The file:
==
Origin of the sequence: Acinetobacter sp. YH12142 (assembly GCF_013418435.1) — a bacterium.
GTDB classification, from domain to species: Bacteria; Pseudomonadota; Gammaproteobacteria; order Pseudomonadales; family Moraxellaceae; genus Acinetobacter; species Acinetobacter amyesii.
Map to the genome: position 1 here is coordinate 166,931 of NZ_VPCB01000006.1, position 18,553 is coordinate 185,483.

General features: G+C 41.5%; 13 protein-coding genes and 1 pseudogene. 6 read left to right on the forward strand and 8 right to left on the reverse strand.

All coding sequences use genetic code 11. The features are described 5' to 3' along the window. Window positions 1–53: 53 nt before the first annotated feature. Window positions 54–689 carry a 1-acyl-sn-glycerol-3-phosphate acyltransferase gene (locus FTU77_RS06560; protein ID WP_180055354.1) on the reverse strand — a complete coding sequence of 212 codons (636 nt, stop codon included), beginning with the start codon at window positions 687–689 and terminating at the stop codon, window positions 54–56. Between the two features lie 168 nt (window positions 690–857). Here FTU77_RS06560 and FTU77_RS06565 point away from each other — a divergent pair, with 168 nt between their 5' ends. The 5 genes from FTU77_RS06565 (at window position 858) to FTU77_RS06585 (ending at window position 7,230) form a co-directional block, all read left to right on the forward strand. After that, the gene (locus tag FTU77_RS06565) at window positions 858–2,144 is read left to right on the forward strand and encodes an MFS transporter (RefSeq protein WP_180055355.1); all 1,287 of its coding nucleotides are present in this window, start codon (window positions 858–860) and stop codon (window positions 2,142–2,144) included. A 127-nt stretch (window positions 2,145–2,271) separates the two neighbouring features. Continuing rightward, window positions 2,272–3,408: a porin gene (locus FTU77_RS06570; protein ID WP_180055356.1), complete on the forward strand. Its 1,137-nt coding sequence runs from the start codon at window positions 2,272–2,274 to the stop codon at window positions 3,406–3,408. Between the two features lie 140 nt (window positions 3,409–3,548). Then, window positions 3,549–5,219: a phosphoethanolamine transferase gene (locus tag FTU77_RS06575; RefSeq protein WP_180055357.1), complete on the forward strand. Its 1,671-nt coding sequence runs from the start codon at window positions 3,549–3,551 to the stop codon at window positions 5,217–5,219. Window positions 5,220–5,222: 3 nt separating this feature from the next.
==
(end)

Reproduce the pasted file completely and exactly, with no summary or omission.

Origin of the sequence: Acinetobacter sp. YH12142 (assembly GCF_013418435.1) — a bacterium.
GTDB classification, from domain to species: Bacteria; Pseudomonadota; Gammaproteobacteria; order Pseudomonadales; family Moraxellaceae; genus Acinetobacter; species Acinetobacter amyesii.
Map to the genome: position 1 here is coordinate 166,931 of NZ_VPCB01000006.1, position 18,553 is coordinate 185,483.

General features: G+C 41.5%; 13 protein-coding genes and 1 pseudogene. 6 read left to right on the forward strand and 8 right to left on the reverse strand.

All coding sequences use genetic code 11. The features are described 5' to 3' along the window. Window positions 1–53: 53 nt before the first annotated feature. Window positions 54–689 carry a 1-acyl-sn-glycerol-3-phosphate acyltransferase gene (locus FTU77_RS06560; protein ID WP_180055354.1) on the reverse strand — a complete coding sequence of 212 codons (636 nt, stop codon included), beginning with the start codon at window positions 687–689 and terminating at the stop codon, window positions 54–56. Between the two features lie 168 nt (window positions 690–857). Here FTU77_RS06560 and FTU77_RS06565 point away from each other — a divergent pair, with 168 nt between their 5' ends. The 5 genes from FTU77_RS06565 (at window position 858) to FTU77_RS06585 (ending at window position 7,230) form a co-directional block, all read left to right on the forward strand. After that, the gene (locus tag FTU77_RS06565) at window positions 858–2,144 is read left to right on the forward strand and encodes an MFS transporter (RefSeq protein WP_180055355.1); all 1,287 of its coding nucleotides are present in this window, start codon (window positions 858–860) and stop codon (window positions 2,142–2,144) included. A 127-nt stretch (window positions 2,145–2,271) separates the two neighbouring features. Continuing rightward, window positions 2,272–3,408: a porin gene (locus FTU77_RS06570; protein ID WP_180055356.1), complete on the forward strand. Its 1,137-nt coding sequence runs from the start codon at window positions 2,272–2,274 to the stop codon at window positions 3,406–3,408. Between the two features lie 140 nt (window positions 3,409–3,548). Then, window positions 3,549–5,219: a phosphoethanolamine transferase gene (locus tag FTU77_RS06575; RefSeq protein WP_180055357.1), complete on the forward strand. Its 1,671-nt coding sequence runs from the start codon at window positions 3,549–3,551 to the stop codon at window positions 5,217–5,219. Window positions 5,220–5,222: 3 nt separating this feature from the next.